Spinal Cord Injury

Project Walk and Spinal Cord Injuries
Project Walk is the premier provider of activity-based recovery.
 
Based on The Project Walk Method, Project Walk has nearly two decades of experience working with spinal cord injuries and other forms of paralysis. We are the pioneer of an industry, having thousands of hands-on experience before any other facility claiming to do the same.
 
As a result, no one understands the theory of “retraining the nervous system” better than we do.
 
Project Walk Specialists are trained to get the most out of a client’s body by keeping “recovery” at the forefront of all programs. Our Specialists are expected to participate in continuing education as it relates to The Project Walk Method while being exposed to thousands of hands-on hours as they progress through our Certification program. This ensures that we provide the highest level of care possible while pushing the boundaries of spinal cord injury and paralysis recovery.
 
Recovery
Project Walk, Spinal Cord InjuryLong ago it was the perception that you must be in the program five days a week to make progress. We have made it easier than ever to attend one of our programs. As we continue to grow our network of franchised facilities, our hope is that one day people won’t have to travel as far to experience Project Walk.

In the meantime, Project Walk offers an array of program options from facility programs to home programs which include one-on-one Skype sessions with our Specialists.
 
To begin one of our world class recovery programs, begin by clicking the "apply now" below.
 
Anatomy and Physiology
The central nervous system is made up of the spinal cord and the brain. The spinal cord acts as a message way for motor, sensory, and reflex information. Motor information consists of messages sent from the brain to nerves, affecting skeletal muscle, cardiac muscle, smooth muscle, and glands. Sensory information consists of impulses sent to the brain and are interpreted as pressure, hot, cold, or pain. Reflex information consists of impulses that travel between a sensory stimuli, the spinal cord, and an effector (muscle or gland) resulting in a muscle contraction or gland secretion response. This loop is known as the reflex arc.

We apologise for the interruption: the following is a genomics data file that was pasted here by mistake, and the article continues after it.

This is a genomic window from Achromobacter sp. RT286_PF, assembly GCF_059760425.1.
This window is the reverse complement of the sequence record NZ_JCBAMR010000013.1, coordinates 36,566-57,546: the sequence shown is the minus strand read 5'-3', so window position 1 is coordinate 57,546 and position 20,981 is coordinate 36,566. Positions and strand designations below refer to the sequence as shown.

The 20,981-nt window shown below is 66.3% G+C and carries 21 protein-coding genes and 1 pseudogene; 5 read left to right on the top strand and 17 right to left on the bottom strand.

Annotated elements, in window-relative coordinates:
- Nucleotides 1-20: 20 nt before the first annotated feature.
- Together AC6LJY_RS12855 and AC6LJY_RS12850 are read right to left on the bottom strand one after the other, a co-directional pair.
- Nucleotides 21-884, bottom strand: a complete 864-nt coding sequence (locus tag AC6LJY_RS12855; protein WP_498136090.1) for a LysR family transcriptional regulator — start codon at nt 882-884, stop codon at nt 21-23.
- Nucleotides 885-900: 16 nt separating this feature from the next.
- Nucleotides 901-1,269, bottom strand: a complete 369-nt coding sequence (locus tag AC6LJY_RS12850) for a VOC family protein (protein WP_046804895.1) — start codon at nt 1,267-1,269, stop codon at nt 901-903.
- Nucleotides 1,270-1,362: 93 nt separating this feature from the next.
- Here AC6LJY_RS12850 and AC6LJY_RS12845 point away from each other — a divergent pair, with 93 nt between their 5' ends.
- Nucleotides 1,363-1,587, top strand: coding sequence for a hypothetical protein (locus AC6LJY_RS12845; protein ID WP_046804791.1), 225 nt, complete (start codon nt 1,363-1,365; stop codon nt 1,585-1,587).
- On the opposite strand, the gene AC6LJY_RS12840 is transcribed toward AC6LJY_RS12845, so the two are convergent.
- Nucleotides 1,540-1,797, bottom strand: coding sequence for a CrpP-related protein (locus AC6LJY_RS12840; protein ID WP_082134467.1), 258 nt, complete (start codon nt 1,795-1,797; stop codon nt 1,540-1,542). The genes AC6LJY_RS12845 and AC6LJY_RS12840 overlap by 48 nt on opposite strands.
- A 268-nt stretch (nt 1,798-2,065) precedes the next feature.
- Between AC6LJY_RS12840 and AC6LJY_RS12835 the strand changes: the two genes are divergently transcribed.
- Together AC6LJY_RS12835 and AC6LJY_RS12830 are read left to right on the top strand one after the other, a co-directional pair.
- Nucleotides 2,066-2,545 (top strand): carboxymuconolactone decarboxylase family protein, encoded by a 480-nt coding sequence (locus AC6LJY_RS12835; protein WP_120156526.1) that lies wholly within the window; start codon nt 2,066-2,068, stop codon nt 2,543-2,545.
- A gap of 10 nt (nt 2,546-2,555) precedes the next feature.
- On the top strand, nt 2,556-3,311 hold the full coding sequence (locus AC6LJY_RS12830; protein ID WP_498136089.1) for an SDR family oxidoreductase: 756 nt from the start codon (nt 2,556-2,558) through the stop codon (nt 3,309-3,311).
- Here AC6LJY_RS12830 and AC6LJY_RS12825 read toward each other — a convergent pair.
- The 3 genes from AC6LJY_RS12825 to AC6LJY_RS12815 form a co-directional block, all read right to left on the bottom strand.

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The Spine
The spine is made up of 33 vertebrae. There are 7 cervical, 12 thoracic, 5 lumbar, 5 sacral, and 4 coccygeal vertebrae. Spinal nerves exit out from the spinal cord through the vertebrae. There are 8 cervical, 12 thoracic, 5 lumbar, 5 sacral, and 1 coccygeal spinal nerves.
 
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Definitions of a Spinal Cord Injury
spinal cord injury, spinal cord injury recovery, what is a spinal cord injury, spinal anatomySpinal cord injury is an insult to the spinal cord resulting in a change in normal motor, sensory, or autonomic function. The clients at Project Walk have all suffered some type of spinal cord injury. A large majority of these injuries resulted from traumatic events such as automobile or motorcycle accidents, diving, or gun shot wounds. Some clients have been paralyzed from inflammation of the spinal cord called transverse myelitis, which can be caused by certain viral diseases (Lyme disease, West Nile virus, influenza, etc). The level of injury ranges from C2 to L2 with diagnoses of complete or incomplete. Much like a fingerprint, no two injuries or clients are alike.

The basic classifications of a spinal cord injury are:
Tetraplegia  (A term used interchangeably with Quadriplegia)
Injury to the spinal cord in the cervical region with associated loss of muscle strength in all four extremities.
Paraplegia
Injury to the spinal cord in the thoracic, lumbar, or sacral segments, including the cauda equina and conus medullaris, are associated with loss of muscle strength in the lower extremities.
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